Impact of WTO’s Trade Liberalisation on Selected Food Crops in Pakistan

Shahzad Sharif, M. Siddique Javed, Azhar Abbas, Sarfraz Hassan

Abstract


There is a great potential in Pakistan for production of all
types of food commodities due to vast natural resource base, covering
various ecological and climatic zones. Most of the agricultural
commodities produced in the country are consumed by the local population
while the rest is exported in the form of primary products and some
value added products. Previously, Pakistani products had a good market
overseas with no restrictions of quality and quantity but under the
changing environment affected by WTO, it is expected that Pakistan will
face a strong competition in the agriculture sector from its competitors
in the world market. According to the neoclassical trade theory, trade
flows and pattern will develop along the lines of comparative advantage
and competitiveness that can act as indicators of trade potential and
direction. There has been extensive government involvement in the
determination of the overall structure of agriculture and its patterns
of production, employment and trade. Pakistani government has been
intervening in agriculture sector in the past in order to support
agricultural production, income supports, ensure food security, improve
the balance of trade, reduce consumer prices, address environmental and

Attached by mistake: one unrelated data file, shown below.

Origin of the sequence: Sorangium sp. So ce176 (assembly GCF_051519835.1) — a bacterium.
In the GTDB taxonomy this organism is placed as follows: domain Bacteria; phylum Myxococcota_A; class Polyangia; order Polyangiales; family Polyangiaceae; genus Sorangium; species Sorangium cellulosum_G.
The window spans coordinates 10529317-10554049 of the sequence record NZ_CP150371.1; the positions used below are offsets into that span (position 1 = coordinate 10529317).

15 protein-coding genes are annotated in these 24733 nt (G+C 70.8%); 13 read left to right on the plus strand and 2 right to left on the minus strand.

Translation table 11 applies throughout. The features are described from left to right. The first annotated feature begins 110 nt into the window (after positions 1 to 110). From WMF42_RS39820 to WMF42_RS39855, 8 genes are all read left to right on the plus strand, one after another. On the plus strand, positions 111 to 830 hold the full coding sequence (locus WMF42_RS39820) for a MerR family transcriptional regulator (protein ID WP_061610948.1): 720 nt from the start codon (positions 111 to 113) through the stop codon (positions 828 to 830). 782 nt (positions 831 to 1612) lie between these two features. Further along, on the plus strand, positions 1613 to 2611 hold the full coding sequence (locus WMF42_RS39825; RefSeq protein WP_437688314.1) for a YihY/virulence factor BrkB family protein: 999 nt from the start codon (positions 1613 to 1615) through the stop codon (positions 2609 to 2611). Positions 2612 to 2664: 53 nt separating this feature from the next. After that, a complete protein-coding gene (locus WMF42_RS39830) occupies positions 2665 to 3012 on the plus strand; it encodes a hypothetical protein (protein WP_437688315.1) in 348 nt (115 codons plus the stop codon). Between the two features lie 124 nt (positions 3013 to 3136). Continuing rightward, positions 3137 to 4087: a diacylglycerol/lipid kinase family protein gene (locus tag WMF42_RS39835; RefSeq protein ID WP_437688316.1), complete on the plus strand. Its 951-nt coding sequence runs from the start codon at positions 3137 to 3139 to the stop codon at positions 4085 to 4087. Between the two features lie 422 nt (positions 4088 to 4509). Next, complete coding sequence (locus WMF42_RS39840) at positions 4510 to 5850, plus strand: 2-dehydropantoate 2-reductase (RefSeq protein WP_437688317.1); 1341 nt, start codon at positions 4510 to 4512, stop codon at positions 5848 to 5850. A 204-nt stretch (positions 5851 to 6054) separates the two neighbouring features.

regional concerns and to pursue sanitary and phyto-sanitary objectives
[Hassan (1995)]. Pakistan is a founding member of the General Agreement
on Tariffs and Trade (GATT) since its creation. Following the Uruguay
Round negotiations, all agricultural products were brought under
multinational trade rules by WTO, under the Agreement on Agriculture.
This established a framework to begin liberalising agricultural trade
through the reduction of import duties (tariffs), trade-distorting
production subsidies and export subsidies. Prior to the Uruguay Round,
trade in agriculture was highly distorted. Market access for
agricultural products was limited as most markets were restricted by
physical import barriers. The presence of massive domestic subsidies led
to overproduction of temperate crops in the developed countries that led
to excess supply, and export subsidies were used to dump the surplus
agricultural output in international markets. This resulted in depressed
market prices and, in spite of being low-cost producers of agricultural
products; developing countries could not compete with the subsidised
exports from developed countries.

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DOI: https://doi.org/10.30541/v47i4IIpp.547-563

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